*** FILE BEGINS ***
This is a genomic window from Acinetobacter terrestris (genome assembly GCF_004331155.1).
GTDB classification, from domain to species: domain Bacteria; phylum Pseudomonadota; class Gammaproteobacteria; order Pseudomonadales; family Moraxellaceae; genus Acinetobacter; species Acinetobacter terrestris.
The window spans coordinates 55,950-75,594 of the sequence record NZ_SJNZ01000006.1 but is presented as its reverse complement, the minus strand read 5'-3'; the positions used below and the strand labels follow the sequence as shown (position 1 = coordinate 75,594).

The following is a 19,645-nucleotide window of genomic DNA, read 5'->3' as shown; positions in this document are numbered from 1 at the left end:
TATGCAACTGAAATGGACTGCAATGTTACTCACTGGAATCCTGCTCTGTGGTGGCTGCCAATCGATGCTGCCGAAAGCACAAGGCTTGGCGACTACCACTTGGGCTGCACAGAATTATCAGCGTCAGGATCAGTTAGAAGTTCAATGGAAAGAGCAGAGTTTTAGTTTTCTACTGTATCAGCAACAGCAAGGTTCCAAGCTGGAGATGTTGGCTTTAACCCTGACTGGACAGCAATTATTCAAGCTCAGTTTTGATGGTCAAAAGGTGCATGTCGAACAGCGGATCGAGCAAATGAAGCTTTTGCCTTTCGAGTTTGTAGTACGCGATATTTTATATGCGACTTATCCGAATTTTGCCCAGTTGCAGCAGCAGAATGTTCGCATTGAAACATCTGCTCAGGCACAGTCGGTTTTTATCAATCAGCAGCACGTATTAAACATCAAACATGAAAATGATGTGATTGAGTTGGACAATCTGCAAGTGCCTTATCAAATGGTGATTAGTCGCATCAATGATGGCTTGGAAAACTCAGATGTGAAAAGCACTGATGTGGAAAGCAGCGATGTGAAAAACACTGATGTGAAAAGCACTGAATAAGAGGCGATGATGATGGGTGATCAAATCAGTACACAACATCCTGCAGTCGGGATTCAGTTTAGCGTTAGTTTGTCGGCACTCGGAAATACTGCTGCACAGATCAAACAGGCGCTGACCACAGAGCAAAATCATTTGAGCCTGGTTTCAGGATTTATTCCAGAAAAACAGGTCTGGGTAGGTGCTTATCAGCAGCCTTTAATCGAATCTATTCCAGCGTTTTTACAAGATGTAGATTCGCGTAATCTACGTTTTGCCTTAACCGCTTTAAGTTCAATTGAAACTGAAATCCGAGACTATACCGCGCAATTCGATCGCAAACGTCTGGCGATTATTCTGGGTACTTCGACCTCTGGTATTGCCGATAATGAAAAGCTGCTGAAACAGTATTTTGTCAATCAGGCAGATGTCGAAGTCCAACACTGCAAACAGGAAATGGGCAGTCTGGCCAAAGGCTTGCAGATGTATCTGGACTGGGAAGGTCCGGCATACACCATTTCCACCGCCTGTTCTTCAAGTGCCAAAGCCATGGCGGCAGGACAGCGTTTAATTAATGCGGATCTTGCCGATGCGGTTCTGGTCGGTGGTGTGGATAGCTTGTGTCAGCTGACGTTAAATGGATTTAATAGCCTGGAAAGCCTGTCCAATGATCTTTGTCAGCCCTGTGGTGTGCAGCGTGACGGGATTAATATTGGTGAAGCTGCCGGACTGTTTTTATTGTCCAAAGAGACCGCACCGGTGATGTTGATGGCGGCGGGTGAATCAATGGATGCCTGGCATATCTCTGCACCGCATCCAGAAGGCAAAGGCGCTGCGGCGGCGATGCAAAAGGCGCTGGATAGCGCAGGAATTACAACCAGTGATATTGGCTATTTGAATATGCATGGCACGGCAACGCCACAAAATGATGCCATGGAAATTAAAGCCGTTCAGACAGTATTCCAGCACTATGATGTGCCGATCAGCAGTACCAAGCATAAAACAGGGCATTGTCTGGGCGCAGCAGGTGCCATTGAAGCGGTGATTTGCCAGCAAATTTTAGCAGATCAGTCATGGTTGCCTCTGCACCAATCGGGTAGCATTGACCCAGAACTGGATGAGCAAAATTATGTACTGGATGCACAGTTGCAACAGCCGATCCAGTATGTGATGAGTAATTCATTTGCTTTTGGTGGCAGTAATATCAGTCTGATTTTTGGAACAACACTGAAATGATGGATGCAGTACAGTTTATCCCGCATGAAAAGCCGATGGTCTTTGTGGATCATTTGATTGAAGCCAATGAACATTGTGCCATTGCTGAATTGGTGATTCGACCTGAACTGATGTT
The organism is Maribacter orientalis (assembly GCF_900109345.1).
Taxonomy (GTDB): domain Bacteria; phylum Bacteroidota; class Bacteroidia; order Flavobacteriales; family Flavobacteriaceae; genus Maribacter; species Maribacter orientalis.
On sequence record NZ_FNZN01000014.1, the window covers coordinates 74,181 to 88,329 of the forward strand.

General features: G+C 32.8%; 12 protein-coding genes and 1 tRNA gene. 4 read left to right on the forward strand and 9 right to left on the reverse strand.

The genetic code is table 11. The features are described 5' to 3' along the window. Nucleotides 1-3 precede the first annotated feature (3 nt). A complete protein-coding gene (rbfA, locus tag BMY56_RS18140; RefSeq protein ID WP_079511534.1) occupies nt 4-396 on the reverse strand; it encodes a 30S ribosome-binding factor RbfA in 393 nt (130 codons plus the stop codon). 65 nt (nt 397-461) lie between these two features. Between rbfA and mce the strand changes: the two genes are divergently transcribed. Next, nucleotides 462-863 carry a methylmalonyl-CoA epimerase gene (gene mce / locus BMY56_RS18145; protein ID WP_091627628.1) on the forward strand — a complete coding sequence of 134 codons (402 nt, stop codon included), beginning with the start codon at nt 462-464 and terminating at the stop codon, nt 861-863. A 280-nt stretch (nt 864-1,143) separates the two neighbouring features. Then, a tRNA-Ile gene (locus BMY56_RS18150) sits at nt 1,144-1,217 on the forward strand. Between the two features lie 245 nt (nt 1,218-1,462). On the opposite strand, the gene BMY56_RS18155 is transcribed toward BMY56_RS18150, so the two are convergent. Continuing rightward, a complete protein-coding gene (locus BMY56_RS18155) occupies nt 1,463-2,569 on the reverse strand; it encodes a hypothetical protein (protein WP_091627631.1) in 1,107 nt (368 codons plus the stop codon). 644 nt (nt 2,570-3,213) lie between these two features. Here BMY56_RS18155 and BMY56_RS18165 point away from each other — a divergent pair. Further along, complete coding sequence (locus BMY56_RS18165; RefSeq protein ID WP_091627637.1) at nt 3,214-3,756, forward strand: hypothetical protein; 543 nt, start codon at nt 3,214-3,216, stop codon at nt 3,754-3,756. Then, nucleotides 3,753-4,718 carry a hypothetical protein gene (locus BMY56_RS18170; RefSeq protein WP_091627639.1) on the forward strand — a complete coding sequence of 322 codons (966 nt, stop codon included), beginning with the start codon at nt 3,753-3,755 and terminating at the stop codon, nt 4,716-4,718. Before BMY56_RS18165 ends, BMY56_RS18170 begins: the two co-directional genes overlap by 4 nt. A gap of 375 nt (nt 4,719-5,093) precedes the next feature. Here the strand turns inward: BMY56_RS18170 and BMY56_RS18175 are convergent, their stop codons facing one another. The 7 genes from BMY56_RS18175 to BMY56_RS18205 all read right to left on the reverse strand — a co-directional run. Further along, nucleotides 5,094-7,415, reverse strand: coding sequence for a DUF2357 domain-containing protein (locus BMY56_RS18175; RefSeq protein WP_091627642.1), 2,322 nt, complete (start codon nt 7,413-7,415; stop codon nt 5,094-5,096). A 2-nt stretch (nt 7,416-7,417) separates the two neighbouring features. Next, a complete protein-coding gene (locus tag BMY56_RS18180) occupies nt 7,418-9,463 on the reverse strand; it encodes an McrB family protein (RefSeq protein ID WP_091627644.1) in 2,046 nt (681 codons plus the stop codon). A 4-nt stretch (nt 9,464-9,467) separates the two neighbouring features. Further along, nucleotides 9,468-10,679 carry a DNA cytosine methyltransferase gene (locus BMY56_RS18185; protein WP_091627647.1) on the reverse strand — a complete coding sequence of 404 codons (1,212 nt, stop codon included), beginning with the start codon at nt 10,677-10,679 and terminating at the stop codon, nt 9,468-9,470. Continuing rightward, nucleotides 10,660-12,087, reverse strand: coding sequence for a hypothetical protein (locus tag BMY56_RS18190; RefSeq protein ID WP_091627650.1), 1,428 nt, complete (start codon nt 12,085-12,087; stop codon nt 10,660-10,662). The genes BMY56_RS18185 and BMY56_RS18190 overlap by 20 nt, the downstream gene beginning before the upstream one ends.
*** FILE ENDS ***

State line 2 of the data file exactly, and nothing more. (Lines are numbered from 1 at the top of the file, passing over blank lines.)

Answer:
GTDB classification, from domain to species: domain Bacteria; phylum Pseudomonadota; class Gammaproteobacteria; order Pseudomonadales; family Moraxellaceae; genus Acinetobacter; species Acinetobacter terrestris.